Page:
How financial advisors can find simple opportunities for their clients to save

How financial advisors can find simple opportunities for their clients to save


Wouldn’t it be great if there was a retirement-industry equivalent of Smokey the Bear? Someone always ready to tell pre-retirees, “Only YOU can protect your financial future!” and encourage workers to begin saving for retirement—and whatever else the future might hold? Unfortunately, there is no retirement-industry equivalent of Smokey. But financial advisors can have the same effect on pre-retirees that the fire-preventing bear has on America’s youth, and it starts with encouraging better behaviors.

At a high level, the basic principles that lead to better long-term financial outcomes are relatively simple. What’s more, most people already know a few easy ways to increase the size of their savings but struggle to follow through. And that’s where the advisor comes in. Encouraging clients to utilize simple savings solutions proves highly effective; in fact, 67 percent of Americans who have a financial advisor believe they know how much to spend now and how much to save for later—whereas 34 percent of those without an advisor say they are “not at all confident” that they have the balance between the two right [1].

Simple ways financial advisors can encourage clients to save more money

Changing a learned behavior is never easy, but undoing years of a client’s “Treat Yourself” mentality and instead installing a financially literate mindset may be one of the most valuable things a financial advisor can do for a client. And luckily, there are simple ways to do it.

· Support clients on a personal level

Human-to-human connections are powerful (to say the least), and as a financial advisor, you have the unique ability to act as your client’s partner, mentor, and right-hand man when it comes to enacting better everyday money behaviors. Build a relationship with your client and be there to support them every step of the way—especially if the client struggles to meet their savings goals. Creating a “partnership” with the client will show them you truly care about what happens to them long-term and have their best interest at heart.

Plus, since social tendencies are powerful, the thought of disappointing someone who has been an important influence in life (whether that be a parent, a friend, or a mentor) can seriously motivate clients to hold themselves more personally accountable. After all, there’s a reason that Weight Watchers’ “Support Squad” or Alcoholics Anonymous’ “Sponsors” are as effective as they are in changing the learned behaviors that members are fighting to overcome. Just keep in mind that harsh or judgmental feedback isn’t needed—but kindness, empathy, compassion, support, and the ability to speak the “hard truth” when necessary is.

· Start off small

If your client is just starting to save for the future or has struggled to build a sizeable nest egg in the past, it’s probably a good idea to remind them to start out slow. When developing a savings plan, encourage clients to save an amount they feel comfortable with. At the very least, if their place of employment offers a company match for retirement savings, encourage them to save enough to get the full match. Then have your client regularly bump up their contributions by one or two percent—on a yearly basis or when a raise is earned.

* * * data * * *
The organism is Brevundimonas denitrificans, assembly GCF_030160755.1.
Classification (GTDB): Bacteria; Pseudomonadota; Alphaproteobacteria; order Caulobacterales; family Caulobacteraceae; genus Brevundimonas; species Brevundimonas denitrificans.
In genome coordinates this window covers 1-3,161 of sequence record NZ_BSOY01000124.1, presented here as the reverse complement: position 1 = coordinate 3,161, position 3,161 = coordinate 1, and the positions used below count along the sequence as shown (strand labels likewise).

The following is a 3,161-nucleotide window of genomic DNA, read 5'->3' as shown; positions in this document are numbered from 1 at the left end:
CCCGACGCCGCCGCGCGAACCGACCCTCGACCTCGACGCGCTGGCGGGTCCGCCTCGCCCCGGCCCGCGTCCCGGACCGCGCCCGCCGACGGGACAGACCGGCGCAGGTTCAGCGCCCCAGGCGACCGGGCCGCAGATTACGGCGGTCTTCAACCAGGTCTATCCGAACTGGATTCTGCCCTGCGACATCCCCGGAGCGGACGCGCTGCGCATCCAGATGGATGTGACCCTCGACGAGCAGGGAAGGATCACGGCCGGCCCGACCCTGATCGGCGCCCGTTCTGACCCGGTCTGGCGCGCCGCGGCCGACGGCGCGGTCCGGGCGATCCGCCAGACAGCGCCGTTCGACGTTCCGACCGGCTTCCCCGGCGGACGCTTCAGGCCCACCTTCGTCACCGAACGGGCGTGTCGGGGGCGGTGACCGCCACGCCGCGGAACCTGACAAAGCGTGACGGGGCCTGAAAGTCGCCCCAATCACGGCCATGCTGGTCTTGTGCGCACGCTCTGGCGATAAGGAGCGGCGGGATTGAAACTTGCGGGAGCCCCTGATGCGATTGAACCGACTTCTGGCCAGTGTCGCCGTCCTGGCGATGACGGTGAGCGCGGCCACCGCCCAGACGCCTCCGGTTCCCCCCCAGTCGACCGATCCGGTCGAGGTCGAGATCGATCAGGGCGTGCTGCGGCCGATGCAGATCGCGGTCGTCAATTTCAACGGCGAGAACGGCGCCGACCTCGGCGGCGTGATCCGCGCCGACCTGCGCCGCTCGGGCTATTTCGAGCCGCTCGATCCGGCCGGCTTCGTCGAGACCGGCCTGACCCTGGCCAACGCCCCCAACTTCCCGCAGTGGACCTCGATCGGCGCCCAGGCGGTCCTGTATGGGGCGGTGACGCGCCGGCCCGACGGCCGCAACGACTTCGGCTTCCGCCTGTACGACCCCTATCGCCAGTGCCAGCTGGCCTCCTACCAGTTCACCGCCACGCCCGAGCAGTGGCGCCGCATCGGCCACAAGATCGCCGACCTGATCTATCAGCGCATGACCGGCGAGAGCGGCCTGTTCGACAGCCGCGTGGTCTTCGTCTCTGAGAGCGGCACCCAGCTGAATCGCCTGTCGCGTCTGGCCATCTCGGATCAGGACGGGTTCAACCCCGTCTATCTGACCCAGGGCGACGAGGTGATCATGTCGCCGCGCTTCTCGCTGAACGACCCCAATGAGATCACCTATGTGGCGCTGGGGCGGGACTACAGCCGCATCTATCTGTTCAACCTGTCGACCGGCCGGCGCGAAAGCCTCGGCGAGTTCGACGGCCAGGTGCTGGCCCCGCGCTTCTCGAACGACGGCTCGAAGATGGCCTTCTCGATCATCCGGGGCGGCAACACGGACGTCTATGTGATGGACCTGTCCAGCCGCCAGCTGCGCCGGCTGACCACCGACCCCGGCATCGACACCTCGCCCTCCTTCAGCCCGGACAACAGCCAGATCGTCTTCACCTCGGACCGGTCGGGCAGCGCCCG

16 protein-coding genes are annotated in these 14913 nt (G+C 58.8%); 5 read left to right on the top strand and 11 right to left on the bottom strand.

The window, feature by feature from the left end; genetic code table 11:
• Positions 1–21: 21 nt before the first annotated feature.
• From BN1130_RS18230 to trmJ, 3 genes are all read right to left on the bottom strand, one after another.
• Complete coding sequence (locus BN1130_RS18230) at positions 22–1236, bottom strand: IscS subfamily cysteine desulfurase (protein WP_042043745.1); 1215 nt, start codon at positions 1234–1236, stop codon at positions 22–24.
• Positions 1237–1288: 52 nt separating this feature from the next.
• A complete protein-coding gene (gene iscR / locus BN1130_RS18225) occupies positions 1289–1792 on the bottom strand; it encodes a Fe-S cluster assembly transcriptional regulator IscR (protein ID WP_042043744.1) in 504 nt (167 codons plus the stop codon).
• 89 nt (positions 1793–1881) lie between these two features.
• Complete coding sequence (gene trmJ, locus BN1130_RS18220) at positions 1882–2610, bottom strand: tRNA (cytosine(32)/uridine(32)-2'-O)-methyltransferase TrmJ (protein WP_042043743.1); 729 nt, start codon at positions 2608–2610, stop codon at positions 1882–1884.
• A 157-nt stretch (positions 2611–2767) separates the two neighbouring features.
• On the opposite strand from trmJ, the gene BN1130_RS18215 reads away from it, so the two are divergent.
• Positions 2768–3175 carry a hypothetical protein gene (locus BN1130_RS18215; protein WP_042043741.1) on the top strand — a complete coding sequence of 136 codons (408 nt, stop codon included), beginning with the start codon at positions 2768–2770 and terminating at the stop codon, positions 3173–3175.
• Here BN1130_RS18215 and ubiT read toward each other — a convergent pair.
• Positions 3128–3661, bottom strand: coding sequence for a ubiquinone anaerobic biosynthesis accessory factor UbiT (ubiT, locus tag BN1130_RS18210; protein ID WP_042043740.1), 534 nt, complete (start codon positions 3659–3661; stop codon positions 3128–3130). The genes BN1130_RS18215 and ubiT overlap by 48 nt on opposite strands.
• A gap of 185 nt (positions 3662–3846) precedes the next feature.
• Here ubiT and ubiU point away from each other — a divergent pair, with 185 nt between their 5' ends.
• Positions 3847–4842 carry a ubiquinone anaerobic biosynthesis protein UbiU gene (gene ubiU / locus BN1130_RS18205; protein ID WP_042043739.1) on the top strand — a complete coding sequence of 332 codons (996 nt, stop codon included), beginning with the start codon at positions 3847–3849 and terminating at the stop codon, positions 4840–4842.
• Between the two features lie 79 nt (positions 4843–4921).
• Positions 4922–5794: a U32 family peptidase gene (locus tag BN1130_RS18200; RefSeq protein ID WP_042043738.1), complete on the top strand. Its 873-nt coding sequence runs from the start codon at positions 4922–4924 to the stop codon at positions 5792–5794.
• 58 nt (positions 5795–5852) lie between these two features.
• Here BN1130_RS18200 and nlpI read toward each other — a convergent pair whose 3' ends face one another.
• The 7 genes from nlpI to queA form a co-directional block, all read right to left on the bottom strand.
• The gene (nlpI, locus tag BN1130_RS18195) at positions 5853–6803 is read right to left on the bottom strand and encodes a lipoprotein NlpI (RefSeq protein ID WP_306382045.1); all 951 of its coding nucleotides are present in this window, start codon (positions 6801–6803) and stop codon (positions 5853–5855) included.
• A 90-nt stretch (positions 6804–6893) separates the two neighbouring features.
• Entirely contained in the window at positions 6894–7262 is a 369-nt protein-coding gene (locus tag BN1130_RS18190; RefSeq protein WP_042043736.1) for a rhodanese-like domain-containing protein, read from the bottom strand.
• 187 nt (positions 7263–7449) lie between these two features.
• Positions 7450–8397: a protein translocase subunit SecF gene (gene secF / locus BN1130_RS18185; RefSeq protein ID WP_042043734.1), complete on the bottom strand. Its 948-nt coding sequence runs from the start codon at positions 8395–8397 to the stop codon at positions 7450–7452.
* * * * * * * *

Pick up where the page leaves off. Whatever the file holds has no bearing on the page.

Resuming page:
· Automate it

If your client is forgetful or has failed to follow through on savings goals in the past, you may want to consider automating savings contributions—whether that be to a retirement savings account or just a general savings account. Have your client set up regular and automatic deposits into their 401(k) or their personal savings account directly from their paycheck. They can’t miss money they never had the chance to see, after all! Automation is a great, easy way for clients to get the savings train back on track.

· Develop specific “action items”

Experts have long since said that vague goals don’t lead to tangible results, and the same principle can be applied to money-saving goals. Realistically, setting a goal to “save more” probably wouldn’t yield the same results as setting a goal to “increase 401(k) savings by $5,000 by the end of the year” would. Setting SMART (specific, measurable, attainable, realistic, and timely) goals will give clients a roadmap and better overall understanding of how to get their savings from Point A to Point B.

Correcting everyday money behaviors that clients have practiced for years or even decades won’t happen overnight, but luckily, there are easy ways for advisors to align themselves with clients and help them reach their savings goals. Growing your relationship with your clients and encouraging them to follow through on all the goals they’ve never been able to before will show your worth and make your clients feel more financially secure—both now and in the future.

So, although you’re teaching clients to protect their financial future rather than prevent forest fires, we’re sure your clients will appreciate your guidance and support just as much as they appreciated (and learned from) Smokey the Bear’s advice way back in the day.